Here's good reason for fishing village business owners to pay attention to federal fisheries management.
Maine now has restrictions on taking marine related property out of service for marine use and that means the owners can't make a killing selling it to whoever has the most money anymore. For good reason. But there is the problem that the federal fisheries management councils don't operate efficiently like a corporation. Not even like the Military. More like the Clan of the Cave Bear. I didn't read the book, it just sounded primitive is all. So maybe the owners of the property around boat harbors should do what they should have all along, that is, weigh in on policies like "rationalization" which shrink the fleet and favor mega-vessels who can deliver a long ways away.

This article is a good account of what it looks like if you walk around the harbor, but the important underlying causes are never mentioned. Again we see reporters just saying "decline of the fishing industry," like it's something that falls out of the sky. It's funny sometimes seeing some people in the industry confusing "trollers" with "trawlers," which is so common with politicians and other landlubbers. The effect on communities of key people keeping their heads in the sand practically makes me cry.

The Discovery Channel wants us to learn about the importance of a healthy marine environment.
A special called Deep Blue is premiering this week. It's about the deep oceans. I have a hard time seeing the "big picture" in these specials because of the emphasis on visual effects and simplistic dialogue geared for the young. You won't see underwater footage of a mega-trawler scooping up fish, and the bottom too, in one of their films, which has much more influence on the ecosystem than everything else combined.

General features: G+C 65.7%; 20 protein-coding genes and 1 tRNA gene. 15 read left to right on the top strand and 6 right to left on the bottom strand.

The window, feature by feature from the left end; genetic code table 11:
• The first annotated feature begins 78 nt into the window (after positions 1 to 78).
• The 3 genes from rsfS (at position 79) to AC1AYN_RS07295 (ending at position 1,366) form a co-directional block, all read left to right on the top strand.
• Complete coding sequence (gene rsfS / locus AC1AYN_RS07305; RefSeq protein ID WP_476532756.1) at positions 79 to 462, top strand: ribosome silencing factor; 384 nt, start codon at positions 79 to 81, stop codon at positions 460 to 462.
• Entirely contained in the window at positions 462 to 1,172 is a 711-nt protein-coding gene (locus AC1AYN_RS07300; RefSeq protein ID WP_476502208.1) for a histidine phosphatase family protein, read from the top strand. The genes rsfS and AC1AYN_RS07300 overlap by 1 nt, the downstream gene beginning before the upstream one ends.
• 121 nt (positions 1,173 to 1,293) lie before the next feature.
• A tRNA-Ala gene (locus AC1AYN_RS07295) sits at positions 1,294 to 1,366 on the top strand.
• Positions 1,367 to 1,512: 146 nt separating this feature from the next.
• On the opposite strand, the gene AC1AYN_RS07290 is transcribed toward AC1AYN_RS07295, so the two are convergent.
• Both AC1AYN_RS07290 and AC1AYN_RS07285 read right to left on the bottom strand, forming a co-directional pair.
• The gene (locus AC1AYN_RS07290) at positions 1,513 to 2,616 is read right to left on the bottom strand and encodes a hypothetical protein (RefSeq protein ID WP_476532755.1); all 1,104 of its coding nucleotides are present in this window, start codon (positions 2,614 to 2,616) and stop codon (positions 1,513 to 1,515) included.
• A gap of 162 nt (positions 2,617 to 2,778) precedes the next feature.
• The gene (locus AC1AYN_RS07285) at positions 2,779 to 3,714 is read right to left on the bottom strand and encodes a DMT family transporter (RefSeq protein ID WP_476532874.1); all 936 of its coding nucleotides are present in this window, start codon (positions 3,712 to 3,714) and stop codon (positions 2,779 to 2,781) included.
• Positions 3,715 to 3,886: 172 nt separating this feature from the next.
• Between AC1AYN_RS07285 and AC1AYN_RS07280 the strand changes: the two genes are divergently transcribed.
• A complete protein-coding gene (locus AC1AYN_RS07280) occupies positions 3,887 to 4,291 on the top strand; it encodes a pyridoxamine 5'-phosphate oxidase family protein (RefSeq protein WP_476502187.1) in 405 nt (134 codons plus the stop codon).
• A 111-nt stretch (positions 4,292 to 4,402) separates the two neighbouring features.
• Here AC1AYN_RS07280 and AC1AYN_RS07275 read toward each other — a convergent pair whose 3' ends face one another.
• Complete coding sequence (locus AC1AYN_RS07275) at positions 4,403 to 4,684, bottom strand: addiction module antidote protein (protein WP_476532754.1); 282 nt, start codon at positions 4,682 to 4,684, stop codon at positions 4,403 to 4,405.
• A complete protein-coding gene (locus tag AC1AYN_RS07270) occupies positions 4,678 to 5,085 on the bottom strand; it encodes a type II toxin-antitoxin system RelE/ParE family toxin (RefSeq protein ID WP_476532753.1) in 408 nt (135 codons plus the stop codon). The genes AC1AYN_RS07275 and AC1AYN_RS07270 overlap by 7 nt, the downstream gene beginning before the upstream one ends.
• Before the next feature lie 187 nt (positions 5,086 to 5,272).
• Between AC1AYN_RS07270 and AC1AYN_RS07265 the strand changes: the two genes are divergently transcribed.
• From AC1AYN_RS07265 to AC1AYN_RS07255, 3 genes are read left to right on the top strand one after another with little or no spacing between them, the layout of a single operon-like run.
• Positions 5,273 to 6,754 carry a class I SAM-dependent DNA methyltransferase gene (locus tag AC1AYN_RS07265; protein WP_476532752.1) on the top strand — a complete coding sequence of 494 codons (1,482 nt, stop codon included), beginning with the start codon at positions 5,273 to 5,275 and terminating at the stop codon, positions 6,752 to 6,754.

Greenpeace is getting footage of what it looks like AFTER the trawlers have gone through an area. Maybe if they can photograph the trawler up ahead of them, then jump to a live feed from the bathysphere and then to an area not touched by a bottom trawl, we'd see what is really going on. Remember, Oregon studies show that 30% of the species complex is wiped out from bottom trawling. Great way to leave the continental shelf for our kids and grand-kids.

Logging takes new form.
I don't usually delve into other industries, but this article sounded like some folks in British Columbia are making sense, and there was a big article on the Tongass in S.E. Alaska in the July issue of National Geographic. The Tongass issue is becoming one of "how much say does the public have in ecosystem preservation?" This has a bearing on "how much say does the public have on marine ecosystem preservation?" Since most all of the U.S. public lives in big cities, does it matter if a few Congressmen let a few big companies make a pile of money screwing up the "out-of-sight" parts of America?